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With just a week before Assassin’s Creed III hits shelves, Ubisoft has some even bigger Assassin’s Creed news to announce. After bringing in Michael Fassbender back in July, the series’ first motion-picture adaptation has found a financier and distributor.
New Regency will co-produce the Assassin’s Creed movie with Ubisoft Motion Pictures, the French gamemakers’ film arm that it developed in order to retain some creative control over film versions of its properities. 20th Century Fox will distribute the film.
Fassbender is still attached to both produce and star, which without question played a big part in getting this deal done, as Variety notes. Fox makes a lot of sense given Fassbender’s biggest films, X-Men: First Class and Prometheus, are Fox properties, and New Regency just shot Steve McQueen’s star-studded feature Twelve Years a Slave, in which the actor plays a lead role.
New Regency president and CEO Brad Weston said that the company was eager to get in on the film, calling it “irresistible”:
“We wanted to do everything we could to secure the rights to ‘Assassin’s Creed,’ which Ubisoft has maintained with such care and quality over the years.”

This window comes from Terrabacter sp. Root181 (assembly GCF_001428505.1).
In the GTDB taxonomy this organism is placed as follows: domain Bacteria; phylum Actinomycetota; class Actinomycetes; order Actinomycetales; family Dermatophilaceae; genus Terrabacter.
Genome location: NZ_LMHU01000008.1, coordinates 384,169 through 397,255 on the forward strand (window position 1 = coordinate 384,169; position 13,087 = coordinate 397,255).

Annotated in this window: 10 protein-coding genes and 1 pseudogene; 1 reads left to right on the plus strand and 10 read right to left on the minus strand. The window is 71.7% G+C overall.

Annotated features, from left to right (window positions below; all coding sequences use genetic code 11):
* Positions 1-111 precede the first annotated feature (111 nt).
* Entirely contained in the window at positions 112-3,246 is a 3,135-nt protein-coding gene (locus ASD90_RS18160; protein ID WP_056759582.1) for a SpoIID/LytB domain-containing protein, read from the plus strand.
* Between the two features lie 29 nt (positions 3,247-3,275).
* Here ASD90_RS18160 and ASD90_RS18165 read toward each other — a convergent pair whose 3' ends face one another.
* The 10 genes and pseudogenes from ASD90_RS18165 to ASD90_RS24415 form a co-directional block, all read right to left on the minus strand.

New Regency will shoulder most of the production cost, allowing Ubisoft to assume less risk as it jumps into the world of major motion pictures for the first time. Considering the studio will still have a lot of creative control, New Regency must really believe in Assassin’s Creed and Ubisoft’s approach to bringing it to the big screen.
Ubisoft hopes to have all the pieces in place (i.e. script, director and cast) by next summer. Presumably, they would shoot the film soon thereafter. UMP CEO Jean-Julien Baronnet also said the plan is to also release a new game at the time of the film’s eventual release.
The news should be exciting for fans of the game, as unlike most video game adaptations, Ubisoft’s involvement means it will be much more loyal in terms of story and related elements, plus all the aesthetics of the game will be easier to re-create.
Hopefully, this deal between the gaming and movie industries will be the start of similar connections that allow for more video game films and ones with their artistic integrity intact.